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Going outside the gridiron: Players detail lives outside of football

Photo: Stacy Revere/Getty Images

By Evan Webeck, Alex Squadron, SI.com

Comic book enthusiasts, avid aviators, brilliant inventors. You think you know everything about your favorite NFL players?

Let's go behind the facemask with some of the league's most interesting players.

Gerald McCoy, Tampa Bay Buccaneers

If Gerald McCoy could have a superpower, it would be mind control.

Surely, everybody has thought about this at one point or another, but the Bucs’ Pro Bowl defensive lineman is a little more qualified than the average person. McCoy, like many others, was a big superhero fan growing up. However, for him, it’s remained a hobby and passion.

“You can’t not like superhero cartoons,” McCoy said. “My dad bought me some old black and white Batman TV shows -- back when Adam West was Batman.”

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Not surprisingly, McCoy listed Batman among his favorite superheroes, though he admitted he likes just about everybody.

“It’s kind of a toss-up,” McCoy said. “I like Batman, and then the Hulk and Wolverine. … Batman is Batman … he’s just as powerful as everybody else but [without] powers. Then, the Hulk is just unstoppable and Wolverine is just a curious guy -- part person, part animal.”

McCoy’s mind control would come in handy on the football field, but he wouldn’t overuse it, he said -- only in “huge moments” in the game, so as not to be easily detected.

So far in his career, it’s been like McCoy has superpowers. He’s been a Pro Bowler the last two seasons and racked up more 119 tackles and 18.5 sacks over his career.

-- Evan Webeck

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Dan Bailey, Dallas Cowboys

Normally, it’s the footballs Dan Bailey kicks that are flying through the air. This offseason, however, it was Bailey himself in the sky -- and he was moving a lot faster than any football.

As an avid aviation fan, it had always been Bailey’s dream to fly with the world-famous Blue Angels. On April 2 in Pensacola, Fla., Bailey’s dreams came true when he was an honorary Blue Angel and got to ride along inside one of the jets.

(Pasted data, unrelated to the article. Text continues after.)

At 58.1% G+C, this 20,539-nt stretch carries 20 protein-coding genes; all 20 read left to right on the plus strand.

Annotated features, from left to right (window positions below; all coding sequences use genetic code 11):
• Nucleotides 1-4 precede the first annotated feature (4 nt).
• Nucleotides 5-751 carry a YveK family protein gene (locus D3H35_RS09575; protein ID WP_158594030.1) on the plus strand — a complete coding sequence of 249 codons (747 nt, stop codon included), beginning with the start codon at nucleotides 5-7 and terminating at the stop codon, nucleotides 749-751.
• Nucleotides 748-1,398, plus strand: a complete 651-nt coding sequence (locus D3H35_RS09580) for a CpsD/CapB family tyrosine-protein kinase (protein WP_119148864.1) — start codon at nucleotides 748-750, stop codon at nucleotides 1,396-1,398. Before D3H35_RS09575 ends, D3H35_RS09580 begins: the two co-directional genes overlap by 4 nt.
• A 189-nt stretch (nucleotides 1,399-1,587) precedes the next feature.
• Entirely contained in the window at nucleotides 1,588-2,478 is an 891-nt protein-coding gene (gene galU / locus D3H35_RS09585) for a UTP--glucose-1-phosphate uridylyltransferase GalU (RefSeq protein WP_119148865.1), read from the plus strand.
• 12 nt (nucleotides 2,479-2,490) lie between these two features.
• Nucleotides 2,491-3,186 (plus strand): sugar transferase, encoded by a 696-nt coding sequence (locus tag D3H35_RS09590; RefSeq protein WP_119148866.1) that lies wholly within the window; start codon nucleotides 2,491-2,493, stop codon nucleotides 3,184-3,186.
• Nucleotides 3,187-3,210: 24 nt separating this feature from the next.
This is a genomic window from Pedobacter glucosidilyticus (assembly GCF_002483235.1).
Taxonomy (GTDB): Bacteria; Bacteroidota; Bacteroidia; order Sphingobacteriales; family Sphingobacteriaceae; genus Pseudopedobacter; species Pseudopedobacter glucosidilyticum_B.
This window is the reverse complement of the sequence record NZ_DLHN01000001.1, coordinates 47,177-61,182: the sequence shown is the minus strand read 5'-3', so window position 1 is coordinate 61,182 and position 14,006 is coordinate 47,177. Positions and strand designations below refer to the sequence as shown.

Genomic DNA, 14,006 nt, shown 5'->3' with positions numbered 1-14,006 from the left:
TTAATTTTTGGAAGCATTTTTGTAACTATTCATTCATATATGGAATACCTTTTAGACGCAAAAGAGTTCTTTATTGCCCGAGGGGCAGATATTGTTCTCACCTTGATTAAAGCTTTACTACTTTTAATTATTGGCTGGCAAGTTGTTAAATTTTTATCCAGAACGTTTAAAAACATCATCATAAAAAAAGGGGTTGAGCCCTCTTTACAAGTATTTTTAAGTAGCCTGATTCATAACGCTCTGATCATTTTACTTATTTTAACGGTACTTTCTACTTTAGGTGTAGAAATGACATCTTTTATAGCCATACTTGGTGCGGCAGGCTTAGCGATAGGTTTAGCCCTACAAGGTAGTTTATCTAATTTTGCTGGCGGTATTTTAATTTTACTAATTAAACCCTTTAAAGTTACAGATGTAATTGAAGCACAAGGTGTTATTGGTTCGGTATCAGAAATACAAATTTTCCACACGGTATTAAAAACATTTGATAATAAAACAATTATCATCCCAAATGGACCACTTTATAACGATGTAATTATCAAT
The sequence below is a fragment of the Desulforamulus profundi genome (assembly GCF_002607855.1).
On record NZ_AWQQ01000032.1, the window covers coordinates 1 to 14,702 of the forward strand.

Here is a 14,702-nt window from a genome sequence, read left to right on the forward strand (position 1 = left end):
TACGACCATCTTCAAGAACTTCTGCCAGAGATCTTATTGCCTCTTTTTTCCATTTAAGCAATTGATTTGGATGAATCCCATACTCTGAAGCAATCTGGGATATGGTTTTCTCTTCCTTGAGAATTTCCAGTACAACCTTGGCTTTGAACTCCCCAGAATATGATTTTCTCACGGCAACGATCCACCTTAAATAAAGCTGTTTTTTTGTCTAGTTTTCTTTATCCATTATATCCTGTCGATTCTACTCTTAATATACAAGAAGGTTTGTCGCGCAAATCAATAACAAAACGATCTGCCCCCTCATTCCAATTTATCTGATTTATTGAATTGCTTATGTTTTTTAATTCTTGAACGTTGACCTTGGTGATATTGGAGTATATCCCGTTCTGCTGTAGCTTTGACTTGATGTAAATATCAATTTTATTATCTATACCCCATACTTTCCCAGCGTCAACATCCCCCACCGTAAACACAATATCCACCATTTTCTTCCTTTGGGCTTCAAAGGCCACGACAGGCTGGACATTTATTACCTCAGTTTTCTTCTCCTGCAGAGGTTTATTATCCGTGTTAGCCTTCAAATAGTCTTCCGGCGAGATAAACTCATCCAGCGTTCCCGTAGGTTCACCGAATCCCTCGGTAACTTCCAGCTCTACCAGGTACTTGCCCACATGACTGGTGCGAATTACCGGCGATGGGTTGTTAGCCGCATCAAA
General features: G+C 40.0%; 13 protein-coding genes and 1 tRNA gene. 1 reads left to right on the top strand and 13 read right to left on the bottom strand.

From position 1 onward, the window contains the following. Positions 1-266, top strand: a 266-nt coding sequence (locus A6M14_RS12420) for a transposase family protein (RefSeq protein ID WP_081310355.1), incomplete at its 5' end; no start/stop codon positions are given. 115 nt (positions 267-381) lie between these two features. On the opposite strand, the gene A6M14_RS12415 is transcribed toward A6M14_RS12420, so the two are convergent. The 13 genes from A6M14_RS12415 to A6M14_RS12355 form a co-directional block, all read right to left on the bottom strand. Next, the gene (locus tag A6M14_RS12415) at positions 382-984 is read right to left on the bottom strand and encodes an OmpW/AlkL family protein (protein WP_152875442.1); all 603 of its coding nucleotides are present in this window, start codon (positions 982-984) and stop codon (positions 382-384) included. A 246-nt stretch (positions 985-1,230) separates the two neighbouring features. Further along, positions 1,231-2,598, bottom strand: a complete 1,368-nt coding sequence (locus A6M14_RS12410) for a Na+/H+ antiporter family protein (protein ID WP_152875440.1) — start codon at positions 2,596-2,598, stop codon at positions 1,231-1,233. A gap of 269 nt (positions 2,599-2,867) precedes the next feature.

“It was unlike anything I’ve ever experienced,” Bailey said. “Just the raw power that those aircraft have, it was really a once-in-a-lifetime experience.”

While flying with the Blue Angels may have been a once-in-a-lifetime experience, flying in general won’t be for Bailey. He’s about halfway to getting his personal pilot’s license, which he works toward every offseason.

Aviation has long been a passion of Bailey’s. You could say it runs in the family. His father has a pilot’s license, and his grandfather worked on planes for both the public and private sector, including the F-16 and F-111.

“I’ve just been around people who have been interested in it, so I just adopted it,” Bailey said.

Through three generations of aviation enthusiasts, flying with the Blue Angels has been the coolest thing any of the Baileys have done, Dan admitted. His Cowboys teammates are split 50-50 on whether they agree or not.

“Some guys are like, ‘Oh man, that’s so cool,’” Bailey said. “The other half are like, ‘Dude, you’re crazy. I would never do that.’”

-- EW

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Bernard Pollard, Tennessee Titans

Bernard Pollard is best known for his hard-hitting, aggressive play as a safety in the NFL. But that might not be the case forever.  The former Pro Bowler has already started to pursue other interests outside of football. Most notably, he has embarked on another career … as an inventor.

In 2012, Pollard founded his own company, Style Pro 31.  It was inspired by one simple problem: clutter around his bathroom sink.  That mess led to his idea for a heat-resistant, foldout tray that fits around most sinks and allows for significantly more counter space. The Smart Tray, as it came to be called, has been very successful. According to Bernard, “the business is going great. It’s definitely a blessing.”  Even his Tennessee teammates have bought trays for their wives or girlfriends. “The guys have been huge in supporting [me],” Pollard noted.  There are a couple of Smart Trays at the Titans’ facility as well, for the entire organization to enjoy.